Blas Perez isn’t shy about dirtying a shirt for the cause, battling, putting himself in among the flying elbows and flashing studs. The veteran striker personifies Panama’s football. And even though his goals aren’t always masterworks of high artistry, he always seems to score them, by hook or by crook.
“We work hard, very hard,” the journeyman poacher, playing in his third FIFA World Cup™ qualifying campaign, told FIFA.com. “There’s a union, a harmony in this Panama team,” added the 31-year-old, currently with Major League Soccer outfit FC Dallas in the autumn of a much-travelled career. “We don’t fight with each other, we’re not greedy, and when we enter the pitch, we do it as one. Our solidarity is our strength.”
This fundamental togetherness that Perez describes has seen the Canaleros power their way into the final ‘Hexagonal’ round of Brazil 2014 qualifying in North, Central America and the Caribbean. It’s a long way from the South Africa 2010 preliminaries, when they flopped ignominiously at the first hurdle, losing what Perez called a “total disaster” to El Salvador. “We have a different mentality now,” added the forward, who currently leads the team in scoring, partnering all-time top marksman Luis Tejada to great effect. “We believe in ourselves and we have a lot of veterans, like myself, who can help show the way to the younger ones.”
Panama’s ascent to the upper reaches of the region’s football is a relatively recent phenomenon. They burst onto the scene, almost from nowhere, in 2005 by reaching the final of the CONCACAF Gold Cup, eventually losing a penalty shoot-out to hosts and regional powers USA.
They were a gritty side of overachievers then, and they remain so today. Current national team coach Julio Dely Valdes, who captained the famous ‘05 team, has built on that early taste of the big stage. “Now [Brazil 2014] is our best chance of qualifying for a World Cup,” the former PSG and Malaga man remarked.
“I think he’s right,” agreed Perez, who took part in the 2007 and 2009 Gold Cups, team top scorer in the former and selected for a ‘Best XI’ in the latter. “We have every reason to believe that this is our year,” he said, a hopeful note chiming in his voice as he contemplated a first-ever trip to world football’s biggest stage. “We’re trying to put it all together to achieve our dream, to put Panama into the World Cup.”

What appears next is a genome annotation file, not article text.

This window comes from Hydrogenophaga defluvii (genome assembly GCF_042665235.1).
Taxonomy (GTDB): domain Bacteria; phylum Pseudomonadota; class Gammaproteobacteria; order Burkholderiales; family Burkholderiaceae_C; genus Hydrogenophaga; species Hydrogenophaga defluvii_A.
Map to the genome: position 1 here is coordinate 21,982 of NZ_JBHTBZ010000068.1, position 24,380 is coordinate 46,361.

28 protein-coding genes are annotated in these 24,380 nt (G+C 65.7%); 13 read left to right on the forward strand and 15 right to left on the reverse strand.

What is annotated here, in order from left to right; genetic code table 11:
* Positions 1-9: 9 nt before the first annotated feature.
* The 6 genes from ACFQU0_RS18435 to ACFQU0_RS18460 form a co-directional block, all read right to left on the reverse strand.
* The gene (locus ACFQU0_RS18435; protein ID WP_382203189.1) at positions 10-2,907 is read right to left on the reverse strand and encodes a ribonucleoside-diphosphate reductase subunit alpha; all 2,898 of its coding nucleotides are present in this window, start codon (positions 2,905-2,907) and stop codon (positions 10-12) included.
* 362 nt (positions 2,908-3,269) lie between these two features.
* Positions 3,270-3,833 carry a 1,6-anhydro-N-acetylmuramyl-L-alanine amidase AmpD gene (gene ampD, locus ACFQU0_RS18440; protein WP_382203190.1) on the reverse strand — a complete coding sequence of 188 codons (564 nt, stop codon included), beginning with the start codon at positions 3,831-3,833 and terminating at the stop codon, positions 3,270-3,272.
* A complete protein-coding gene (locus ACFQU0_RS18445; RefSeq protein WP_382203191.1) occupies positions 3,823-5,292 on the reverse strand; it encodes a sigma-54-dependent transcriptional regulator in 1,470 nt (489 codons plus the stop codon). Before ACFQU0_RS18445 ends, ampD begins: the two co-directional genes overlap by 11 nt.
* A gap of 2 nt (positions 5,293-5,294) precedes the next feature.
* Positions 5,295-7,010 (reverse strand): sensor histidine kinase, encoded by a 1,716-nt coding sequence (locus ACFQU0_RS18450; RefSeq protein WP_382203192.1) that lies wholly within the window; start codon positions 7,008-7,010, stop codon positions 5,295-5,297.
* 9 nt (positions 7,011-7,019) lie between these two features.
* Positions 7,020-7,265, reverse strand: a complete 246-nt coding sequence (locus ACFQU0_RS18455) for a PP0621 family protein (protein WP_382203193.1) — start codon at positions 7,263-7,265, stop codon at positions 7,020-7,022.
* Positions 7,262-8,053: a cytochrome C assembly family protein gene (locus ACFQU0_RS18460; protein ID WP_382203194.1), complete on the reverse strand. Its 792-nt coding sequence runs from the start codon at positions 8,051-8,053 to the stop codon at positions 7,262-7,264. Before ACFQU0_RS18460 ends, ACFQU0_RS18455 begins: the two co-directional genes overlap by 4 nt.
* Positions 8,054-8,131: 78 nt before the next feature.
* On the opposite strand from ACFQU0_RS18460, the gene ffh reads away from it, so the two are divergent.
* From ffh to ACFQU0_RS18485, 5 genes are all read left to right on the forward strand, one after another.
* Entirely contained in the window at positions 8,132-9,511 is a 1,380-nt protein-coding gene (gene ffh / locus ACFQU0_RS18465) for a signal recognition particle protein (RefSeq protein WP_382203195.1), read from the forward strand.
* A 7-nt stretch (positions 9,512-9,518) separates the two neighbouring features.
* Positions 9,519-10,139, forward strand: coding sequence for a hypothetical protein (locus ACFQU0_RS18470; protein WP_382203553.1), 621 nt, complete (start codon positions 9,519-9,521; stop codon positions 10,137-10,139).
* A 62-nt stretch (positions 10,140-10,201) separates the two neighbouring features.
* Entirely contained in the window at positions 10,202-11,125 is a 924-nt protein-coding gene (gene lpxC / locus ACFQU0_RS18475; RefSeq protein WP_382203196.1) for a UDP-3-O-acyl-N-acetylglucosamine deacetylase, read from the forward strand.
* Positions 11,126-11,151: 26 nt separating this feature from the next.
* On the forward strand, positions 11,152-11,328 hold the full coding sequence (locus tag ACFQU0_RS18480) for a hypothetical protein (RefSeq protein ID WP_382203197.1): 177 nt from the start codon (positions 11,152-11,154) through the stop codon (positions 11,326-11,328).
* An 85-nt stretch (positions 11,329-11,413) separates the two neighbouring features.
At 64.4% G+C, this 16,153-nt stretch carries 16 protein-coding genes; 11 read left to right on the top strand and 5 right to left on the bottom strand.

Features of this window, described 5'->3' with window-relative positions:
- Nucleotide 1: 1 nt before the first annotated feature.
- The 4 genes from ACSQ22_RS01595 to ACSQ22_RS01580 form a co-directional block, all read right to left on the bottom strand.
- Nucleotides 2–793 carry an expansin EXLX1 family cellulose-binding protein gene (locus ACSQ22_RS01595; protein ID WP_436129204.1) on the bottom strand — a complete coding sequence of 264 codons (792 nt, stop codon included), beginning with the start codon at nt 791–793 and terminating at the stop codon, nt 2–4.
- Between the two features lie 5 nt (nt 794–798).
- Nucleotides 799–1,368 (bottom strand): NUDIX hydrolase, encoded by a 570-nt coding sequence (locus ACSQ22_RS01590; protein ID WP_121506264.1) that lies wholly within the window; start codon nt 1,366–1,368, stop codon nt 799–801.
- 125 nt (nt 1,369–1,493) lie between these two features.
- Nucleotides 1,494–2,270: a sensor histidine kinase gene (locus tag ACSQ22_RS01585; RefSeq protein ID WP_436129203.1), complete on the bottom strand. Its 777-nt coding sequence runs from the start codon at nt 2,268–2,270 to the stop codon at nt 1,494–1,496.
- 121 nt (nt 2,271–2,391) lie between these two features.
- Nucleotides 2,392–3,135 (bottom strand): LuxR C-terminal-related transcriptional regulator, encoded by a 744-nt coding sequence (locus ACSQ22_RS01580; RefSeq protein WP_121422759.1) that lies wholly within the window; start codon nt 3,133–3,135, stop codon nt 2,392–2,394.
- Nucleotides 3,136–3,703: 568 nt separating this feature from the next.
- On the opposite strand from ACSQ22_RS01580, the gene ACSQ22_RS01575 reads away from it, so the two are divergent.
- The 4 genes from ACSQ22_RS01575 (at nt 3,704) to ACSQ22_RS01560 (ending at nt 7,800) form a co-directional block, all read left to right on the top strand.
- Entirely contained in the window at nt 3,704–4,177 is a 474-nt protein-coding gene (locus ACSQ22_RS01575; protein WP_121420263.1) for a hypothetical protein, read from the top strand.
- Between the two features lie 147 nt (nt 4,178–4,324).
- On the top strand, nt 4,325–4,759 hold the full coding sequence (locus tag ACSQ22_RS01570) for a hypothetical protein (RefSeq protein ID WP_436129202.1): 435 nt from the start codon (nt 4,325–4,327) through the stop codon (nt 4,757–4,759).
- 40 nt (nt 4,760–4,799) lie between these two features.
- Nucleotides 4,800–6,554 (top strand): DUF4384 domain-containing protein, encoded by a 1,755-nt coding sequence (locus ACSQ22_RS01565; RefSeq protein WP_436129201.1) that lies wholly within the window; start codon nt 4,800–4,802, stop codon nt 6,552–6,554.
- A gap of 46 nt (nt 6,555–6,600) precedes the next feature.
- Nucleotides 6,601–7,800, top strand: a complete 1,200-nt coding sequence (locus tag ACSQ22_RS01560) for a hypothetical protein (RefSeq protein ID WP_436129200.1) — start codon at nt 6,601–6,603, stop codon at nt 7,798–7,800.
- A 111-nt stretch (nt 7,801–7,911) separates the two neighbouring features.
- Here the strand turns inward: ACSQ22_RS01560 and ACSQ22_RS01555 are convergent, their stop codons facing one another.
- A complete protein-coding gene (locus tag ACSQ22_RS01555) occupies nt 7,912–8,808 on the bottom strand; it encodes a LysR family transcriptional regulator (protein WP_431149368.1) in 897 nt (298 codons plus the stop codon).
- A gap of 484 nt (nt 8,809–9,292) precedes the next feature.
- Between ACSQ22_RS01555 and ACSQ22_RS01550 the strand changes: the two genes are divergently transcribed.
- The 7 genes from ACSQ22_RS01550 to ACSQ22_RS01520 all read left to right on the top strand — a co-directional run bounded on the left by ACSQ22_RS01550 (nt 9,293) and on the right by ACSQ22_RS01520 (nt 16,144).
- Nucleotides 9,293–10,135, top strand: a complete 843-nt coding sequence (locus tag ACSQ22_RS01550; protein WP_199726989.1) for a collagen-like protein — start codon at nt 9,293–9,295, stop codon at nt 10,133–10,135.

Perez, originally nicknamed Raton (mouse), has since become Super Raton (Mighty Mouse) as most permutations of Raton were taken when he opened his Twitter account. He came through the ranks at local club Panama Viejo, showing a predatory instinct in the penalty area. Next came a short stint with Uruguayan giants Nacional and, at 22, he moved to Colombia and unfashionable Envigado and Centauros, before moving on to Deportivo Cali and a successful period with Cucuta. There he scored eight goals – two against Argentine giants Boca Juniors – in the Copa Libertadores.
No place like home
His has been a football life always on the move. Never quite finding a home for long, he has turned up in several levels of Mexico’s divisions, including a strong loan season for Pachuca in 2009. He went to Spain, with Hercules, and even the middle east and UAE, before settling in Texas last year.
Having travelled so much and so often, Perez knows the value of home. When he pulls on the red national team jersey, he is at that home. “You think about your family and your neighbours, all of the people in the country who are counting on you,” said Perez, thoughts turning to the possibility of leading the side to the Promised Land, what he calls “the ultimate dream” of a FIFA World Cup. “We’ll keep fighting for them; it’s our duty and we’ll give it all we’ve got. We have a real chance.”
The fight resumes on 6 February with a visit from recently crowned Central American champions Costa Rica. Playing at their fortress-like Estadio Rommel Fernandez, where the Panamanians conceded zero goals in the previous round of qualifying, Perez sees good reason to hope. “We’ll have a little advantage,” he said, cautiously, not keen to underestimate Los Ticos, who’ve reached the FIFA World Cup on three occasions. “The people will be with us; the crowd will be on our side and here in CONCACAF you have to take your points at home. This is our mentality: win at home and steal some points on the road.”
For Perez and many other veterans in an aging Panama team, like captain Felipe Baloy and Tejada, Brazil 2014 represents the last chance to reach the mountain top, and it’s a fact not lost on Super Raton. “The moment is now, the time is now,” he concluded, an air of intensity, an edge of desperation, creeping into his voice, “and we have to take advantage.”